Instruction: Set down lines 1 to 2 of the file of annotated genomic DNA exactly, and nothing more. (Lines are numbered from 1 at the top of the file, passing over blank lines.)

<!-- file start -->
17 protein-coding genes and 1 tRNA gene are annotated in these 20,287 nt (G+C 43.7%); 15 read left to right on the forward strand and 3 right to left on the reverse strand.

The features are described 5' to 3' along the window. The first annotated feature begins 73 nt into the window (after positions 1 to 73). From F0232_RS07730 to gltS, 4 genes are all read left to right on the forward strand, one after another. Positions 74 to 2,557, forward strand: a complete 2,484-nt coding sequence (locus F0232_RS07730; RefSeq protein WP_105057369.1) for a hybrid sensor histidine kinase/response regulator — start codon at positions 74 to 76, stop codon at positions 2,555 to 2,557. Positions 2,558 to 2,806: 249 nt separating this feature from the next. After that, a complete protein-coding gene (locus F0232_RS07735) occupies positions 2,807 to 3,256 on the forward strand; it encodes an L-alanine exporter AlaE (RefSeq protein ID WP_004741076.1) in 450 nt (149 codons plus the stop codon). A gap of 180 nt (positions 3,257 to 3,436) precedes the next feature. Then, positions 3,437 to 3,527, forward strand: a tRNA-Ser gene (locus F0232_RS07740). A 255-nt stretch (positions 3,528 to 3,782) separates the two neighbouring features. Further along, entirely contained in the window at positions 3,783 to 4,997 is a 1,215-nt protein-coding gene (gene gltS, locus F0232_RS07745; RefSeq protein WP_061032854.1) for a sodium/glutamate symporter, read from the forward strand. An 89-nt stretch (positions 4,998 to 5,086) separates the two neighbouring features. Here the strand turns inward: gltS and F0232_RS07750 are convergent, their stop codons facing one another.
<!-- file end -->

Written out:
17 protein-coding genes and 1 tRNA gene are annotated in these 20,287 nt (G+C 43.7%); 15 read left to right on the forward strand and 3 right to left on the reverse strand.

The features are described 5' to 3' along the window. The first annotated feature begins 73 nt into the window (after positions 1 to 73). From F0232_RS07730 to gltS, 4 genes are all read left to right on the forward strand, one after another. Positions 74 to 2,557, forward strand: a complete 2,484-nt coding sequence (locus F0232_RS07730; RefSeq protein WP_105057369.1) for a hybrid sensor histidine kinase/response regulator — start codon at positions 74 to 76, stop codon at positions 2,555 to 2,557. Positions 2,558 to 2,806: 249 nt separating this feature from the next. After that, a complete protein-coding gene (locus F0232_RS07735) occupies positions 2,807 to 3,256 on the forward strand; it encodes an L-alanine exporter AlaE (RefSeq protein ID WP_004741076.1) in 450 nt (149 codons plus the stop codon). A gap of 180 nt (positions 3,257 to 3,436) precedes the next feature. Then, positions 3,437 to 3,527, forward strand: a tRNA-Ser gene (locus F0232_RS07740). A 255-nt stretch (positions 3,528 to 3,782) separates the two neighbouring features. Further along, entirely contained in the window at positions 3,783 to 4,997 is a 1,215-nt protein-coding gene (gene gltS, locus F0232_RS07745; RefSeq protein WP_061032854.1) for a sodium/glutamate symporter, read from the forward strand. An 89-nt stretch (positions 4,998 to 5,086) separates the two neighbouring features. Here the strand turns inward: gltS and F0232_RS07750 are convergent, their stop codons facing one another.